“The importance of all of these activities is to provide something for each member of the family.” McArthur said.

In addition to the children’s activities, we have a special viewing tent designated especially for senior citizens to enjoy complimentary refreshments and view the parade.

Both Wauthier and McArthur agree that these events are a necessary part of the Fourth of July.

“Champaign-Urbana Freedom Celebration Committee believes that events for the day celebrate our freedom, democracy and the birthday of the nation,” Wauthier said.


Local Champaign business manager Alan Stout enlisted in the U.S. Marines Corps at age 17 and served four years, from 1993 until 1997. Stout served overseas in both South Korea and Bosnia, and has a long history of Marines in his family coupled with a very strong idea of freedom.

“When you look at someone who served your country, that is freedom,” Stout said. “They are freedom, they sacrificed something for you.”

Stout said something in him changed when he served overseas, in foreign territory, on foreign soil.

“Being there in those third-world countries and seeing the poverty and the way the different governments are ran, makes you appreciate what you left behind in the United States,” Stout said.

Stout said Americans should celebrate the Fourth of July and remember the fallen people who have fought for their freedom and country.

“The Fourth of July has a very special meaning to me,” Stout said. “I personally contributed.”

The tragic loss of an uncle who died while stationed in Vietnam prepared Stout for the Marines.

“I knew what I was doing, I knew what sacrifices I might have to make,” Stout said.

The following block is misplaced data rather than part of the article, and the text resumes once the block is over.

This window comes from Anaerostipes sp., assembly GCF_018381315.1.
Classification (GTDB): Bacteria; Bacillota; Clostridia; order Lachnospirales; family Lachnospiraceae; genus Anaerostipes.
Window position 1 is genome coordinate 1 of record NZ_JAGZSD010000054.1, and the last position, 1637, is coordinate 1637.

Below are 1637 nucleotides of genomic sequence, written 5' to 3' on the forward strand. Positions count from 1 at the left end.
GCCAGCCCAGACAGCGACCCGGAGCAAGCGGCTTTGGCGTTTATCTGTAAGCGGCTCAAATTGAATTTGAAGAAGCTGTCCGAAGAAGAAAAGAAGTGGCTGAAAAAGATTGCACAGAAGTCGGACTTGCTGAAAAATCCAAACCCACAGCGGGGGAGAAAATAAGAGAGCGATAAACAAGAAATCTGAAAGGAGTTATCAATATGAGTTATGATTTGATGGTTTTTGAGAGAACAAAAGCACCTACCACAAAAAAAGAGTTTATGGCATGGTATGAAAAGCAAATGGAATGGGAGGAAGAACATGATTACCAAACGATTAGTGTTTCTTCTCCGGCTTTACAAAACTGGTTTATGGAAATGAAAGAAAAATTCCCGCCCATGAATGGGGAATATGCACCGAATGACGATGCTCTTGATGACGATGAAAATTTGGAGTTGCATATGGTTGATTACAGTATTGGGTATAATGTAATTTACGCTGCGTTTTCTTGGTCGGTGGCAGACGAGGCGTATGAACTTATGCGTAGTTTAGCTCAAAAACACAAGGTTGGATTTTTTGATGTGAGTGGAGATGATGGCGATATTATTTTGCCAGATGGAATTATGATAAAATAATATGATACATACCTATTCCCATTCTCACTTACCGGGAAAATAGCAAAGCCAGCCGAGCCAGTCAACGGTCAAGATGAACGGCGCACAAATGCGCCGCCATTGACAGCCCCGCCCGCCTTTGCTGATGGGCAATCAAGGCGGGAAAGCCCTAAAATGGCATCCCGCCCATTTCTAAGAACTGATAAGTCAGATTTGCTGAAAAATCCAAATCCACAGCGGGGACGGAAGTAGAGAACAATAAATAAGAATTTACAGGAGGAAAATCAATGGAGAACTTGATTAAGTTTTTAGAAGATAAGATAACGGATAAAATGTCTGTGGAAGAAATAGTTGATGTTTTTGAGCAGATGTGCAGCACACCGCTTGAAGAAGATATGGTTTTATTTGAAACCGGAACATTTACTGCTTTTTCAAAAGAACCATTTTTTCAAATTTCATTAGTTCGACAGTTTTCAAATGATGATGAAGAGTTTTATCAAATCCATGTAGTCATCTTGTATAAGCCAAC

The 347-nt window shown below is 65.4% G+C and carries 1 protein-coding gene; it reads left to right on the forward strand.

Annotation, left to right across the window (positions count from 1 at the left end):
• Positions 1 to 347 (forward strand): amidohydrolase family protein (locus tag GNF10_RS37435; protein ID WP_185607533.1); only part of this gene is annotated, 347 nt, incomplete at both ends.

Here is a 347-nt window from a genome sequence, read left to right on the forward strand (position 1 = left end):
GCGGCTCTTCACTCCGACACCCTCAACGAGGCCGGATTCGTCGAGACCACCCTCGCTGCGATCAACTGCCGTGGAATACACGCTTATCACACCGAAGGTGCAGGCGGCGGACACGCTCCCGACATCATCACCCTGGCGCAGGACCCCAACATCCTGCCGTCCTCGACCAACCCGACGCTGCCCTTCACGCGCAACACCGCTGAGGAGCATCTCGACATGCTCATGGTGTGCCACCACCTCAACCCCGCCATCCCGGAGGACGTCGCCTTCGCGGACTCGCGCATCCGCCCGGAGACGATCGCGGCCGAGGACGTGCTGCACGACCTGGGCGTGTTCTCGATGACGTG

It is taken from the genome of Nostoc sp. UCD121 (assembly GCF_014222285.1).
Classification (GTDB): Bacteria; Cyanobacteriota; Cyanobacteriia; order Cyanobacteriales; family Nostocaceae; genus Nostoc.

Stout experienced another personal loss when his long-time high school friend was killed in Bosnia, at the age of 19.

“Although people in the military sometimes have a difficult time talking about it, the Fourth is our celebration of independence,” Stout said. “We are the few, the proud.”


Some couldn’t imagine the Fourth of July without some seasonally appropriate and traditional American food, but others know the tricks and tips of barbeque to make sure the meat isn’t red, white … or blue, but cooked through and through.

“There’s nothing like a fiery grill to make a summer afternoon even hotter,” said Phil Wilson, former University student. “And what man doesn’t like playing with fire?”

While men are gaining kitchen confidence setting hot dogs, burgers and brats ablaze, they have to remember some safety tips as well.

“Don’t put too much lighter fluid on, or you will just have fire and no works,” Wilson said. “You must be careful when squirting lighter fluid onto an open flame because it can easily flash back along the fluid’s path to the container in your hands.”

In case of a barbeque fire, either turn off the burners or close the lid. It is extremely important to remember to never attempt to extinguish a grease fire with water, according to the New York City Fire Department.

“Another precaution to take is keeping alcoholic beverages clear of the barbeque,” Wilson said.

“But it’s only American tradition to have a few original hot dogs washed down with a few Pabst Blue Ribbons on the fourth,” Wilson said. “That tradition seems to have been around forever.”

Barbecuing is loved by Americans in particular – 3 out of 4 American households own a grill, according to the Barbeque Industry Association.

So whether it’s charcoal or gas, dogs or brats, Miller or Bud this Fourth of July, take precaution when preparing, cooking and cleaning your food and your grill.

Wilson offered some words.

“Give a man a barbeque, feed him for a day. Teach a man to barbeque and feed him for the summer,” he said.